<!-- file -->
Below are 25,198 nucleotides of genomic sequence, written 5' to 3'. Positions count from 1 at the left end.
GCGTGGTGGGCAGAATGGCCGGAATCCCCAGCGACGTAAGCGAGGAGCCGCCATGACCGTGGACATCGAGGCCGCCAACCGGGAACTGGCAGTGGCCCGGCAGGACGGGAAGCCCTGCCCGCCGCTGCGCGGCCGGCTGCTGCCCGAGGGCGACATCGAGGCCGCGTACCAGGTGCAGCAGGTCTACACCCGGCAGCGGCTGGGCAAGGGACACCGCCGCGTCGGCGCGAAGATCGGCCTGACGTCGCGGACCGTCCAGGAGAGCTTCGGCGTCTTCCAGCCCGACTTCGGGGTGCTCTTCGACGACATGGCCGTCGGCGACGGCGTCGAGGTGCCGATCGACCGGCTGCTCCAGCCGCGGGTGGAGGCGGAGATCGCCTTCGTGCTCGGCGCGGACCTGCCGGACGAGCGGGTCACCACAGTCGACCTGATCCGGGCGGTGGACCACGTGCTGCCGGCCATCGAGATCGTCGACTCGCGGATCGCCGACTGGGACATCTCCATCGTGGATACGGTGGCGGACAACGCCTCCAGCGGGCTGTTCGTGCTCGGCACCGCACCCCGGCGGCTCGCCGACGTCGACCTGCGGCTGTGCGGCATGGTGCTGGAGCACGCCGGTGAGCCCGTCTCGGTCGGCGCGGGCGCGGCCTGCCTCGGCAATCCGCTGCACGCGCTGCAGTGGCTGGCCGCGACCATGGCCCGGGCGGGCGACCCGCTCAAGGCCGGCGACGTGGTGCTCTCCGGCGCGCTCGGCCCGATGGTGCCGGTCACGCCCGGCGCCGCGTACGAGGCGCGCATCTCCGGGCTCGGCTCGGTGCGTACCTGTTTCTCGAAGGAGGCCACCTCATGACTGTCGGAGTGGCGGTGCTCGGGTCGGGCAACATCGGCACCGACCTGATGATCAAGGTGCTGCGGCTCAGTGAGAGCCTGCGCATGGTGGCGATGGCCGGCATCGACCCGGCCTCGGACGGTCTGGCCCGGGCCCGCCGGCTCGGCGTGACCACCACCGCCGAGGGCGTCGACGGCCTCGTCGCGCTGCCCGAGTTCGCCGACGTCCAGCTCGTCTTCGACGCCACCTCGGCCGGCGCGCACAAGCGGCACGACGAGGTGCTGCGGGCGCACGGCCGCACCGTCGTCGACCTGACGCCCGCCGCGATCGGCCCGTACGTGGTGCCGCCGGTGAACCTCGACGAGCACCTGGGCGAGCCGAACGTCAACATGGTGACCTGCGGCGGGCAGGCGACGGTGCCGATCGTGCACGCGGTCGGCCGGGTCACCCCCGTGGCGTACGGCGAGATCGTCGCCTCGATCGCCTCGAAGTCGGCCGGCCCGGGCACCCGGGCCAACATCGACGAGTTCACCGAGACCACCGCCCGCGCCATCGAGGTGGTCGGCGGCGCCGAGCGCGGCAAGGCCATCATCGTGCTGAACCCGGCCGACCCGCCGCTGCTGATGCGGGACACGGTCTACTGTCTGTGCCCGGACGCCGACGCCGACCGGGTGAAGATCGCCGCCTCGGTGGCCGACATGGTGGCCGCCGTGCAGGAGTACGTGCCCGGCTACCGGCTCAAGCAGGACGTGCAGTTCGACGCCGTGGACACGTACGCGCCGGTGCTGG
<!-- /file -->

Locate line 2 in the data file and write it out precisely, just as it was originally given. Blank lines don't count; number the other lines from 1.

GCGTGGTGGGCAGAATGGCCGGAATCCCCAGCGACGTAAGCGAGGAGCCGCCATGACCGTGGACATCGAGGCCGCCAACCGGGAACTGGCAGTGGCCCGGCAGGACGGGAAGCCCTGCCCGCCGCTGCGCGGCCGGCTGCTGCCCGAGGGCGACATCGAGGCCGCGTACCAGGTGCAGCAGGTCTACACCCGGCAGCGGCTGGGCAAGGGACACCGCCGCGTCGGCGCGAAGATCGGCCTGACGTCGCGGACCGTCCAGGAGAGCTTCGGCGTCTTCCAGCCCGACTTCGGGGTGCTCTTCGACGACATGGCCGTCGGCGACGGCGTCGAGGTGCCGATCGACCGGCTGCTCCAGCCGCGGGTGGAGGCGGAGATCGCCTTCGTGCTCGGCGCGGACCTGCCGGACGAGCGGGTCACCACAGTCGACCTGATCCGGGCGGTGGACCACGTGCTGCCGGCCATCGAGATCGTCGACTCGCGGATCGCCGACTGGGACATCTCCATCGTGGATACGGTGGCGGACAACGCCTCCAGCGGGCTGTTCGTGCTCGGCACCGCACCCCGGCGGCTCGCCGACGTCGACCTGCGGCTGTGCGGCATGGTGCTGGAGCACGCCGGTGAGCCCGTCTCGGTCGGCGCGGGCGCGGCCTGCCTCGGCAATCCGCTGCACGCGCTGCAGTGGCTGGCCGCGACCATGGCCCGGGCGGGCGACCCGCTCAAGGCCGGCGACGTGGTGCTCTCCGGCGCGCTCGGCCCGATGGTGCCGGTCACGCCCGGCGCCGCGTACGAGGCGCGCATCTCCGGGCTCGGCTCGGTGCGTACCTGTTTCTCGAAGGAGGCCACCTCATGACTGTCGGAGTGGCGGTGCTCGGGTCGGGCAACATCGGCACCGACCTGATGATCAAGGTGCTGCGGCTCAGTGAGAGCCTGCGCATGGTGGCGATGGCCGGCATCGACCCGGCCTCGGACGGTCTGGCCCGGGCCCGCCGGCTCGGCGTGACCACCACCGCCGAGGGCGTCGACGGCCTCGTCGCGCTGCCCGAGTTCGCCGACGTCCAGCTCGTCTTCGACGCCACCTCGGCCGGCGCGCACAAGCGGCACGACGAGGTGCTGCGGGCGCACGGCCGCACCGTCGTCGACCTGACGCCCGCCGCGATCGGCCCGTACGTGGTGCCGCCGGTGAACCTCGACGAGCACCTGGGCGAGCCGAACGTCAACATGGTGACCTGCGGCGGGCAGGCGACGGTGCCGATCGTGCACGCGGTCGGCCGGGTCACCCCCGTGGCGTACGGCGAGATCGTCGCCTCGATCGCCTCGAAGTCGGCCGGCCCGGGCACCCGGGCCAACATCGACGAGTTCACCGAGACCACCGCCCGCGCCATCGAGGTGGTCGGCGGCGCCGAGCGCGGCAAGGCCATCATCGTGCTGAACCCGGCCGACCCGCCGCTGCTGATGCGGGACACGGTCTACTGTCTGTGCCCGGACGCCGACGCCGACCGGGTGAAGATCGCCGCCTCGGTGGCCGACATGGTGGCCGCCGTGCAGGAGTACGTGCCCGGCTACCGGCTCAAGCAGGACGTGCAGTTCGACGCCGTGGACACGTACGCGCCGGTGCTGG